While the full effects of the Patient Protection and Affordable Care Act won't be known for years, the recently passed deadline for individuals to obtain health insurance or pay a tax penalty makes this a good time to assess its progress to date.
Despite a disastrous rollout, with malfunctioning websites, and active resistance from governors in many red states, the enrollment numbers are quite promising.
Prior to the March 31 deadline, 7.1 million people signed up for individual coverage using the state and federal health care exchanges, slightly exceeding initial Obama administration projections. The figure will keep growing as insurers process applications delayed by balky websites.
And that's just part of the tally.
The 2010 law also funded an expansion of health insurance programs for the poor, which about half the states have adopted, and it matched the individual mandate with a requirement that businesses with more than 50 full-time employees offer health insurance.
The employer mandate is on hold until next year, but new Rand Corp. survey data shows gains in employment-based insurance outpacing enrollment through the state and federal exchanges.
Combining the growth in job-based coverage, Medicaid expansion and the exchanges, Rand found a net increase of 9.3 million adults with health coverage between mid-September and mid-March.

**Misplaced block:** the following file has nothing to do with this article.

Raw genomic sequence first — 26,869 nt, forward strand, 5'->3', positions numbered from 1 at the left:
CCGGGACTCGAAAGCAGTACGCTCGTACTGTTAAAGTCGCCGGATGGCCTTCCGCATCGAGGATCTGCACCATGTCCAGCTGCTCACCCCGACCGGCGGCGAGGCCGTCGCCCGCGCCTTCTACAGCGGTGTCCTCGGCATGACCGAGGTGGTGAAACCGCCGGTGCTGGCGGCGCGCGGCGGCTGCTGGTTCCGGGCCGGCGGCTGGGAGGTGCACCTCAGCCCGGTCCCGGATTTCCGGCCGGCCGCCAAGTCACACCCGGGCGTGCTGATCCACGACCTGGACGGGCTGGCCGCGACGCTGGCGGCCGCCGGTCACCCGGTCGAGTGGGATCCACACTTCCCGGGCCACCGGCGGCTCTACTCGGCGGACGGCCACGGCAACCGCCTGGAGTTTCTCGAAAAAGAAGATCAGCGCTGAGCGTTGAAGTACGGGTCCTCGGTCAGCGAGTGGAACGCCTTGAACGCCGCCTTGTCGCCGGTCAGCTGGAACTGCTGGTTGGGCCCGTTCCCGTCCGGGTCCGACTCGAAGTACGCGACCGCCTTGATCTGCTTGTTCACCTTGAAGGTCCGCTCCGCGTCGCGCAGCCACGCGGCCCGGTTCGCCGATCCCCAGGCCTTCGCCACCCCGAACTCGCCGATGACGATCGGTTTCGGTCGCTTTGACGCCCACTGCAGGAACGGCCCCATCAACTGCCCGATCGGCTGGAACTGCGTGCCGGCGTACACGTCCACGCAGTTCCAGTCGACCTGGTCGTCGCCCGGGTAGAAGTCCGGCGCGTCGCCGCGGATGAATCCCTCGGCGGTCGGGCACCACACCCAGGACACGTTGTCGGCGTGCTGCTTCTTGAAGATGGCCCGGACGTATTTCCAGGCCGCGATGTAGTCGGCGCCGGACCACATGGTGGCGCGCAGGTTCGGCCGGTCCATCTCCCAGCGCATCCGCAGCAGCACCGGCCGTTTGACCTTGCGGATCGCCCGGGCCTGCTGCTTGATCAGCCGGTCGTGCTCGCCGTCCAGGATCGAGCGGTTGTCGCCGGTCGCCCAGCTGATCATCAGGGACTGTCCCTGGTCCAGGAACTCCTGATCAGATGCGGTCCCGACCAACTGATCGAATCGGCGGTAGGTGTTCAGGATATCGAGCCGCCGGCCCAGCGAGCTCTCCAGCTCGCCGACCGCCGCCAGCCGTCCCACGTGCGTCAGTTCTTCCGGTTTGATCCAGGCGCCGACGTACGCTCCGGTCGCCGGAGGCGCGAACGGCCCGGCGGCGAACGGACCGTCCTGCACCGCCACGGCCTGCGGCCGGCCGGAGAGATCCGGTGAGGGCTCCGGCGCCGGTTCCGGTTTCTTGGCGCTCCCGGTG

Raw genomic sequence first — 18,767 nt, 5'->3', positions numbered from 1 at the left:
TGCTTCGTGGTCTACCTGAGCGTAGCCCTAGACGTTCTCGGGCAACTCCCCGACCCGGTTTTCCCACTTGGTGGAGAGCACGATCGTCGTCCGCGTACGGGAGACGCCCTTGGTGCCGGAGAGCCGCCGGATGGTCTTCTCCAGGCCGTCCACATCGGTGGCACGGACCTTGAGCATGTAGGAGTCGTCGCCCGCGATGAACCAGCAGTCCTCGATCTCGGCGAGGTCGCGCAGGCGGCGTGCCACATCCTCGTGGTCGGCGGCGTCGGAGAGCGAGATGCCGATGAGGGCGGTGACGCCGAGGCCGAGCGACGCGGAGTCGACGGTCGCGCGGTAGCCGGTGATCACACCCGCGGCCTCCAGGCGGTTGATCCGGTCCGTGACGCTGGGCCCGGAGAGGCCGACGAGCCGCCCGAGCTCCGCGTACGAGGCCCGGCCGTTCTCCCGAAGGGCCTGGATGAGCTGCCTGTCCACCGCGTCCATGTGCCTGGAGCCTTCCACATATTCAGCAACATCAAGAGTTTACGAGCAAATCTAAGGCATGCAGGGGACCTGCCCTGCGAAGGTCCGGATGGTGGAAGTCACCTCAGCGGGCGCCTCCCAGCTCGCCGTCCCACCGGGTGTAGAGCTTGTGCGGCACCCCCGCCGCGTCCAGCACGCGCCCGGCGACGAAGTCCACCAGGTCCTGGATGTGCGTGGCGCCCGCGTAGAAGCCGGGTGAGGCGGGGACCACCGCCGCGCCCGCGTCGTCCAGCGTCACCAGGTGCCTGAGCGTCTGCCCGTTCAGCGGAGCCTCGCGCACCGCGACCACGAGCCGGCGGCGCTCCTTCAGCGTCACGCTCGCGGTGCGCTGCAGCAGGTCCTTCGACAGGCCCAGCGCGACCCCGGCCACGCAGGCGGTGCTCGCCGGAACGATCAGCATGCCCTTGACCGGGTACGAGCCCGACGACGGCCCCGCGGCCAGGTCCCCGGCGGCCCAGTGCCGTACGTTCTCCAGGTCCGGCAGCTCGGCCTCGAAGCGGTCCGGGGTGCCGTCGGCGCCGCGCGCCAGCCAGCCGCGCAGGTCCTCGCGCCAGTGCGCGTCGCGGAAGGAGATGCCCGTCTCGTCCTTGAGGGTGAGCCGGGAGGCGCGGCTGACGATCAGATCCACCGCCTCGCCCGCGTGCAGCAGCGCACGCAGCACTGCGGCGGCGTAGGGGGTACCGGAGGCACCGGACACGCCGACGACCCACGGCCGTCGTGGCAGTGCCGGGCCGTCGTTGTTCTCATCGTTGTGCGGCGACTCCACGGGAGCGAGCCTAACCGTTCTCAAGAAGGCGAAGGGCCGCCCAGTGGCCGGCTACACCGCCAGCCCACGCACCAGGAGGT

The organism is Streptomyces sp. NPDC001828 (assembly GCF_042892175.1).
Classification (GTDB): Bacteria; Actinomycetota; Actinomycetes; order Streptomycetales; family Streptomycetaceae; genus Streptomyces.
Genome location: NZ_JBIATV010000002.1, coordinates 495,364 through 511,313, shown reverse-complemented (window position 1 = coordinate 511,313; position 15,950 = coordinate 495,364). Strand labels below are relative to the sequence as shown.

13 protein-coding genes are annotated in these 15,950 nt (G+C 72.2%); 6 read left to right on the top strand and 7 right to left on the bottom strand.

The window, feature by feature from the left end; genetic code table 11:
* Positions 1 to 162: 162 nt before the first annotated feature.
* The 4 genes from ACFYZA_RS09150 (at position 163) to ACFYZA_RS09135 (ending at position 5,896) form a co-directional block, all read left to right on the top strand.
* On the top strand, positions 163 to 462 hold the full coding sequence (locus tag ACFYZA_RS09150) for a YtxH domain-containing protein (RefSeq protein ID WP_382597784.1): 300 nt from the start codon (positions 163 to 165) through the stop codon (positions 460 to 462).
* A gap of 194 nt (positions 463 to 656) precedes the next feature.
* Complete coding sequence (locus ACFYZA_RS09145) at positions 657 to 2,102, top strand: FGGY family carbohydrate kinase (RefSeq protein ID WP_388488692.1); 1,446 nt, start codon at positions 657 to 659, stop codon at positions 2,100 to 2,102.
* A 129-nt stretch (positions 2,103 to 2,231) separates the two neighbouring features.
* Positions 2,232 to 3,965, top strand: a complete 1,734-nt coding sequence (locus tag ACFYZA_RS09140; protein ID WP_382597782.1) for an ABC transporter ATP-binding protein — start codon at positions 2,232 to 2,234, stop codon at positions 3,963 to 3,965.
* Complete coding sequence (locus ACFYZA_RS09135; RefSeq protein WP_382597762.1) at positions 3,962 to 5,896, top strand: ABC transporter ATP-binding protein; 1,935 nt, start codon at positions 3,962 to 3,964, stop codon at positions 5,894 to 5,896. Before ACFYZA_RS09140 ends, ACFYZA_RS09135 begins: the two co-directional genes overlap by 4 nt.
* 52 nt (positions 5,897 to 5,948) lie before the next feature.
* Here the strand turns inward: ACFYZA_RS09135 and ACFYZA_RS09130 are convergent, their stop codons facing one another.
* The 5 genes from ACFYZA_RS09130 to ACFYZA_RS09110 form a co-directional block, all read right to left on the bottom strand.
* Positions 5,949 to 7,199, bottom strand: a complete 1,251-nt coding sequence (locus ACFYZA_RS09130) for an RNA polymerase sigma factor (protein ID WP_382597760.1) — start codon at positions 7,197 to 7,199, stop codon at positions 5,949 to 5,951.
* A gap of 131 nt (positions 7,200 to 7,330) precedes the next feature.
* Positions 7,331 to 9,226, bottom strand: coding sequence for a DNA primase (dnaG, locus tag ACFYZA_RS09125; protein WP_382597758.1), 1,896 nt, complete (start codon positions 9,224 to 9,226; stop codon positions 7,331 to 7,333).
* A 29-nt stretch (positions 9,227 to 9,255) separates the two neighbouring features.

That translates to a 25 percent reduction in the number of uninsured Americans — and the survey was completed before the last-minute rush to beat the deadline. Again, it's safe to expect that an even better result when enrollment data catches up.
Among the survey's details:
- About 14.5 million people gained coverage, and 5.2 million lost coverage, for a net increase of 9.3 million.
- The biggest gains and losses were in the category of employer-based coverage.
- Fewer than a million people who went from insured to uninsured previously had individual policies. However, the survey didn't distinguish between those who gave up their insurance due to cost or other reasons and those whose policies were canceled because they didn't meet the minimum standards established by the Affordable Care Act.
- Those without health insurance declined from 20.5 percent to 15.8 percent of the population.
A nightmare? It isn't easy to reconcile those numbers with Senate Republican leader Mitch McConnell's assessment, delivered just a week ago.
But Obamacare, as it's commonly known, isn't an unbridled success. Ask Kathleen Sebelius. The ex-Health and Human Services secretary who was blamed for the rocky rollout is out of a job.
Neither is health care reform a finished product. Reducing the ranks of the uninsured is only half of the job. The rising cost of health care has yet to be addressed in any serious way, with the Obama administration struggling with technological blunders and the House GOP staging one made-for-electioneering repeal vote after another without expectation of actually succeeding.
Call us hopeless optimists, but we think the release last week of a database showing billions of dollars in Medicare payments going to a relative handful of physicians might spur action on a languishing, bipartisan plan to begin transitioning away from fee-for-service medicine. In terms of cost control, that would be real progress to report.
©2014 The Press Democrat (Santa Rosa, Calif.)